That would mean that on top of the €22bn of Government/taxpayer money already earmarked for the loss-making bank, another €20bn would be needed to close it permanently.
The estimate came from the bank’s chief financial officer, Maarten Van Eden, in response to a question from the Joint Oireachtas Committee on Finance and Public Service, yesterday and effectively backs up the Government’s previous claims that a wind-down of the bank would be too costly.
Anglo representatives – also including chief executive, Mike Aynsley and non-executive chairman, Alan Dukes – told the committee that they had looked at all options for the bank’s future.
These options include its liquidation and winding down over 10 or 20-year periods.
However, they remained hopeful that the European Commission would sanction their preferred option of splitting the business into an asset management division to manage its remaining non-NAMA-bound bad loans and a small new bank, aimed at making profits.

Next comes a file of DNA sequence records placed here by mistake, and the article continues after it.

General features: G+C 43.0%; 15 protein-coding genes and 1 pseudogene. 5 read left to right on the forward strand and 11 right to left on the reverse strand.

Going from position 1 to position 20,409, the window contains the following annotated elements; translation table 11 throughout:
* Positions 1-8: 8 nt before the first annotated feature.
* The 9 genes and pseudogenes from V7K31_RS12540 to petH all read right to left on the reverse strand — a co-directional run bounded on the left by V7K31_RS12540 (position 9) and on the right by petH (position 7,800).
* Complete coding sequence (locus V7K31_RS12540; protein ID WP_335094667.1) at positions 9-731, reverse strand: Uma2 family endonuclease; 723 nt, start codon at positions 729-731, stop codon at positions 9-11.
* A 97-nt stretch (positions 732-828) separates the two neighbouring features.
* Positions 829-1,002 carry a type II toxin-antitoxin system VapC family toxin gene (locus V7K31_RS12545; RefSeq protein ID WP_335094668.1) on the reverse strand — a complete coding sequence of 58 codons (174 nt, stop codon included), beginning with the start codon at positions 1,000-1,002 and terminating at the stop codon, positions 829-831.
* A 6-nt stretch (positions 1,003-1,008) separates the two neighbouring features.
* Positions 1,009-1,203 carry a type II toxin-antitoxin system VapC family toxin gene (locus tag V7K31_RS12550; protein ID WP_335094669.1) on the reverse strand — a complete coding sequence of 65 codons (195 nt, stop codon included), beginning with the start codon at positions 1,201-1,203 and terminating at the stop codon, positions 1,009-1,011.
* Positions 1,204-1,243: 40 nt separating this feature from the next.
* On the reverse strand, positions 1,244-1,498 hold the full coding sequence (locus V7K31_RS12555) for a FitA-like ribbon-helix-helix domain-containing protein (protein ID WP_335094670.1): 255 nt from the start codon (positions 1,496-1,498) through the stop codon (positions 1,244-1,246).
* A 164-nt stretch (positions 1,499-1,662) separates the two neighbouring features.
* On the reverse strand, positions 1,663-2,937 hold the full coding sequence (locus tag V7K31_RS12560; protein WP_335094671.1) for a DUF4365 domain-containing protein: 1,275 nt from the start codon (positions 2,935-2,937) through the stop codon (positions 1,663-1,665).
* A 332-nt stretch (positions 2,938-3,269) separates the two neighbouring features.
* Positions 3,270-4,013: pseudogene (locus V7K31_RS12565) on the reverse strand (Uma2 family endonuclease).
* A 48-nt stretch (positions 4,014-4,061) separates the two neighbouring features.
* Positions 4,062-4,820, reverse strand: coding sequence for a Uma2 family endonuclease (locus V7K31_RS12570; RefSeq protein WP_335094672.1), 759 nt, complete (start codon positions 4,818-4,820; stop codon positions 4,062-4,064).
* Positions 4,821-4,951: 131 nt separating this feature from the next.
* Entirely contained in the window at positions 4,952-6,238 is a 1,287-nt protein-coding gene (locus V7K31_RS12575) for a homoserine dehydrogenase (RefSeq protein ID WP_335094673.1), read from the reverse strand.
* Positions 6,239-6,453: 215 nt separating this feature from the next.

The “split” option has previously been welcomed by the Financial Regulator, Matthew Elderfield; and – according to Mr Dukes – is the only scenario where some money can be recouped from the Anglo meltdown. “Winding down, over whatever timeframe, means a loss all the way and funding requirement all the way,” he added.
Of the €35bn, or so, that is due to be left in Anglo after all of its NAMA transactions are completed, €15bn will go into its new “clean bank” operation with the remaining €20bn in bad assets wound down in its asset management arm.
Mr Aynsley admitted to the committee the €22bn of Government capital being pumped into Anglo has gone and won’t be seen again.
With regard to outstanding debts, Mr Dukes said that the bank’s new management would “recover as much as we possibly can from everyone”, without going into individual high profile cases.
Mr Aynsley added that management is “determined to pursue those who owe us money, for every red cent”.
Anglo bosses later told a meeting of Fianna Fáil TDs that winding down the bank in the short term would cost the state €102bn.